Tuesday, February 28, 2012

Jaqui Asks

A couple of weeks ago, my dear friend Jaqui asked me a few questions about myself, and I was intrigued, because she didn't want to know about the AUTHOR but the PERSON Mariam. 
It felt different, and actually quite liberating, to answer these. And I'm glad to tell her everything she wants to know!

Right then - here are my very random questions!!!  I hope you think they're okay.  I seem to have asked one or more questions in some of them!!!  But I literally wrote whatever popped in my head.

  1. Do you enjoy being interviewed?

    Sometimes. Actually, yes. I love talking to people, love to learn about them, and tell them about myself. I'm not shy! I've made many friends via Facebook and Twitter, met quite a number of them in person, and that wouldn't have happened if I didn't like to talk to people.

  2. What was your favourite lesson at school?

    English. No two ways about it. We speak English at my parents' house, but I soon developed a kind of obsession for the language. It took me to university where I studied American Literature, to learn as much as I could. As you know, it turned me into a writer! I'm a native German, but I write in English, and I publish in the USA. I'm very proud of that. I'm proud of being good enough to be successful in a different language!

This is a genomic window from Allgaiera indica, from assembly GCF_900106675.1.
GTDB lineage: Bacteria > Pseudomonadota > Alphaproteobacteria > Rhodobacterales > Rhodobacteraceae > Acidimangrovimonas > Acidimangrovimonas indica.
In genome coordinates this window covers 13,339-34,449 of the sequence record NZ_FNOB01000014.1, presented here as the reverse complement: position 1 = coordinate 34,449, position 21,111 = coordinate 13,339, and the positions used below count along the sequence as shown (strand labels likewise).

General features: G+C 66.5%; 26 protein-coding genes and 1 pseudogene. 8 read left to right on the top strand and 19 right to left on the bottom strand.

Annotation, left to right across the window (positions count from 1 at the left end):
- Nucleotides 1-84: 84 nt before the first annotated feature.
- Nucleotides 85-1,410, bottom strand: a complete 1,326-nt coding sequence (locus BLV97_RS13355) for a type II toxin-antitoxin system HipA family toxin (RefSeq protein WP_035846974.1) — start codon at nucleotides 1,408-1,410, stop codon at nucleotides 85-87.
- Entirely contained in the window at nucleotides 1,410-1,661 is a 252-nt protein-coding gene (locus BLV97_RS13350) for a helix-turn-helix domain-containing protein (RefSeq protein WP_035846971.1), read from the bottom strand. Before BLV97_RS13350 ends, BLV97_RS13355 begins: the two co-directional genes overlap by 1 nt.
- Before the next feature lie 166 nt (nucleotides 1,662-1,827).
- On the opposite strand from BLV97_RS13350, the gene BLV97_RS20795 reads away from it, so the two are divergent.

3. What was the last book you read?

    That was NOT my own, during editing? That would be Sam Hilliard's "The Last Track". I'm not a great fan of crime, but that book really caught me. Do you want to hear a secret? 
    I LOVE Science Fiction. That's my favorite reading genre. Lately I've even been thinking of writing some. But not yet... there are still too many other projects.

  4. Would you write an autobiography?

    One word: NO. 
    My family's story is... let me say, not fun. 
    But some small details do crop up in my novels. I've picked settings for the "Stone Trilogy" that I've actually visited, and my own feelings about them spill over into the books. 

    A real autobiography, though - never.

  5. What's your favourite food and do you treat yourself to anything in particular when you're writing?

    When I'm writing, I don't eat anything, and often enough I even forget to drink enough water. That's because I hate to get up and interrupt myself, once the thoughts are flowing. I've forgotten to put on socks or make lunch, let in the cat or keep appointments.

    My favorite food... homemade, that would be chicken soup. With asparagus, peas, and fresh noodles. Yummy! My mouth is watering even now!
    If someone else buys me lunch or dinner, it would have to be Thai. I ADORE Thai cooking! Green Thai curry with beef... *drool*!

  6. You obviously love music. Do you have something fave that you listen to when you're writing?

    Yes, I do. For every book, I put together a playlist with about eighty or so songs, that I listen to while I write. There are songs for every scene, every chapter, and when I listen to them, I recreate the atmosphere of that particular setting. It works!

    Oh, do you mean PARTICULAR songs, lol? That's a secret!

  7. Are you good at saying 'The End' or do you find yourself going back and wanting to add more or change stuff? If you do – how do you stop yourself?